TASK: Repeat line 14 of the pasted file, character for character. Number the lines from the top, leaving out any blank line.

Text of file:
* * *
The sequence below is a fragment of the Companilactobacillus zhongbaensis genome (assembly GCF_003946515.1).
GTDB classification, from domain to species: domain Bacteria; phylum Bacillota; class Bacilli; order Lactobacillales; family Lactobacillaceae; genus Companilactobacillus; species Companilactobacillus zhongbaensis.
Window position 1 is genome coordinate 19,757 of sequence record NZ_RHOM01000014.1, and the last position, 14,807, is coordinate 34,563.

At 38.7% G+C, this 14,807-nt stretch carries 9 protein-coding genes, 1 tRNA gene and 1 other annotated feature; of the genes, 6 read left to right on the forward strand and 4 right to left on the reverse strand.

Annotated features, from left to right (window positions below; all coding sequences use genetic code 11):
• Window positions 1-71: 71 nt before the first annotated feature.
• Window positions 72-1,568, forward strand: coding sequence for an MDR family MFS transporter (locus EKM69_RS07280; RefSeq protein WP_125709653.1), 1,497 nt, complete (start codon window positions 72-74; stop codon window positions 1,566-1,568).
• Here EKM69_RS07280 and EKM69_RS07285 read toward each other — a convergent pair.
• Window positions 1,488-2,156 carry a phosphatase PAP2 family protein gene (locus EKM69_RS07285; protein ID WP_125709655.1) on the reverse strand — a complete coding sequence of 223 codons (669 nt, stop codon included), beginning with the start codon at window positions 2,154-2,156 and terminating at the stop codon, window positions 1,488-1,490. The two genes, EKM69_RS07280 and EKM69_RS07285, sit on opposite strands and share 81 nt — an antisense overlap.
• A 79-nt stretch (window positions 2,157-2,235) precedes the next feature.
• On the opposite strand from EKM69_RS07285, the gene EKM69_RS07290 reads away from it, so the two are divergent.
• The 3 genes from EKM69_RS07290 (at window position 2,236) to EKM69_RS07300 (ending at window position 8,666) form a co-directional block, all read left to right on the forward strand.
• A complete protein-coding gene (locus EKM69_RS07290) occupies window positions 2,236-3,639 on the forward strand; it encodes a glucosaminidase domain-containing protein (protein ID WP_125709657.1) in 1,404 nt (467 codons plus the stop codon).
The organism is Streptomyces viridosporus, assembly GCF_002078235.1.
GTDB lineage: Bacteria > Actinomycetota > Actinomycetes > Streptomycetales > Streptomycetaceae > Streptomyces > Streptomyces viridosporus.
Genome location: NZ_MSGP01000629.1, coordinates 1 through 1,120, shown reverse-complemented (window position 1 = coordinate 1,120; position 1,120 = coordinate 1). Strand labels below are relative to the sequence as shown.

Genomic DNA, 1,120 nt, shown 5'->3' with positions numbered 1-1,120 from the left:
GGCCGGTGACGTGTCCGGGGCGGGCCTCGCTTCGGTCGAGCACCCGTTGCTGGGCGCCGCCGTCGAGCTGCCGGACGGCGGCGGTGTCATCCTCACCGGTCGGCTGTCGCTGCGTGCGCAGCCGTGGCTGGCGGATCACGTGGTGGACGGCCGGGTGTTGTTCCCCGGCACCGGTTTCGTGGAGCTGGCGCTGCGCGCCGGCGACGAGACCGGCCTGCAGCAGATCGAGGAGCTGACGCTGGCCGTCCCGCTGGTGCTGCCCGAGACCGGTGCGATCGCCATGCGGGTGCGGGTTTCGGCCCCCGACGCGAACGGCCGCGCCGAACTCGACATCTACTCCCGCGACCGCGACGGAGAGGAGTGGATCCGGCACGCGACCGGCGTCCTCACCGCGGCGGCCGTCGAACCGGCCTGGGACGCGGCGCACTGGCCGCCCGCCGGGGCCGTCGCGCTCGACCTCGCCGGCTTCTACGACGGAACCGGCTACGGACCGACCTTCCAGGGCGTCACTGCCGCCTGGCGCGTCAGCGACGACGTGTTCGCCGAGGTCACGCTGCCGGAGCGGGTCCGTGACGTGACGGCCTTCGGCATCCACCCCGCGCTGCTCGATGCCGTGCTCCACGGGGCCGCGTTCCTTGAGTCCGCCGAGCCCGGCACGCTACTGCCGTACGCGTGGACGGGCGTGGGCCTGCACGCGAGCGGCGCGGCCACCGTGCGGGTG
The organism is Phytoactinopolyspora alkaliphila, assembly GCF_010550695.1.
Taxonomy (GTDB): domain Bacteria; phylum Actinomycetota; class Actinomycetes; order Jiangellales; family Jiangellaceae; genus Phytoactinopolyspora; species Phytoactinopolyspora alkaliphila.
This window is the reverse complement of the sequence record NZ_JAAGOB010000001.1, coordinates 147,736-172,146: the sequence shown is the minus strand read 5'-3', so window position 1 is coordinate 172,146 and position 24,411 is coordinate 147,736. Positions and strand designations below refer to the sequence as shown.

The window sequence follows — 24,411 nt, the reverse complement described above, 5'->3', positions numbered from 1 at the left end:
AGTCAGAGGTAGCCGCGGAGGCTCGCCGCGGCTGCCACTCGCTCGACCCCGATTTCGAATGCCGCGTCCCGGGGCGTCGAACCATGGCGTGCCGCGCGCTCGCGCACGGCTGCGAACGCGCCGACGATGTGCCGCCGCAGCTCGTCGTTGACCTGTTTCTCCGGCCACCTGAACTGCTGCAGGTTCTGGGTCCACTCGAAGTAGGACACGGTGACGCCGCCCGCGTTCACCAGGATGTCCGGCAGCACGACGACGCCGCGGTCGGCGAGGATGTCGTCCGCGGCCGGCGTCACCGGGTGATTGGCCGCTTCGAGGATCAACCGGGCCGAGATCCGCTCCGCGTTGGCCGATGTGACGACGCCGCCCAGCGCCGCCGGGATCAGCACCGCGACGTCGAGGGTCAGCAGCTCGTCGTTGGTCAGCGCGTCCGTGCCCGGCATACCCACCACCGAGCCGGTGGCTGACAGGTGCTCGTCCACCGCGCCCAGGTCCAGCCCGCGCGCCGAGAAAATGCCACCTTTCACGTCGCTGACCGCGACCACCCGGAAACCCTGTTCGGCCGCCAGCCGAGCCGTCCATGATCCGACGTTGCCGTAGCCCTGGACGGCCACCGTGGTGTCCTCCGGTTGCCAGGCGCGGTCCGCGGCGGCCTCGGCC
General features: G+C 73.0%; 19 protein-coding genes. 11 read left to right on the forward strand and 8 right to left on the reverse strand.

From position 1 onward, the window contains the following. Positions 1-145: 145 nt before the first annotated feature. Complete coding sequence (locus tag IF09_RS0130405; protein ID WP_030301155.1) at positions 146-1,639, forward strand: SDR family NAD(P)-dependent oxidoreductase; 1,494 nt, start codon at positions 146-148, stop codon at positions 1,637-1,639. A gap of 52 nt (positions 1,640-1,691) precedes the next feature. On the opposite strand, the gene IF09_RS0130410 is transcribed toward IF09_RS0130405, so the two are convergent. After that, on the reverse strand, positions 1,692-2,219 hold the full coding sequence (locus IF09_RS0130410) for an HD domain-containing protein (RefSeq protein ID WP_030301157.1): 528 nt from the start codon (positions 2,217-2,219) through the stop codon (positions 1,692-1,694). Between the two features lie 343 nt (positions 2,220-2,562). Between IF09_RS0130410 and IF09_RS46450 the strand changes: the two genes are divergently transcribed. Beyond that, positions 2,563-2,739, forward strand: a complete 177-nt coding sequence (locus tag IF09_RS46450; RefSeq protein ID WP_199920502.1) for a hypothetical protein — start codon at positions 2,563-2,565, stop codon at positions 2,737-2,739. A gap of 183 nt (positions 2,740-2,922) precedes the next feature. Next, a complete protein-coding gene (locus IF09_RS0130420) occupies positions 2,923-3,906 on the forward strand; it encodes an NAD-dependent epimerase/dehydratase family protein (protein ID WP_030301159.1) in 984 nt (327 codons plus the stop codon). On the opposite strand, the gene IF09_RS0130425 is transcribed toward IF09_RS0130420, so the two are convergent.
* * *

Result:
The organism is Streptomyces viridosporus, assembly GCF_002078235.1.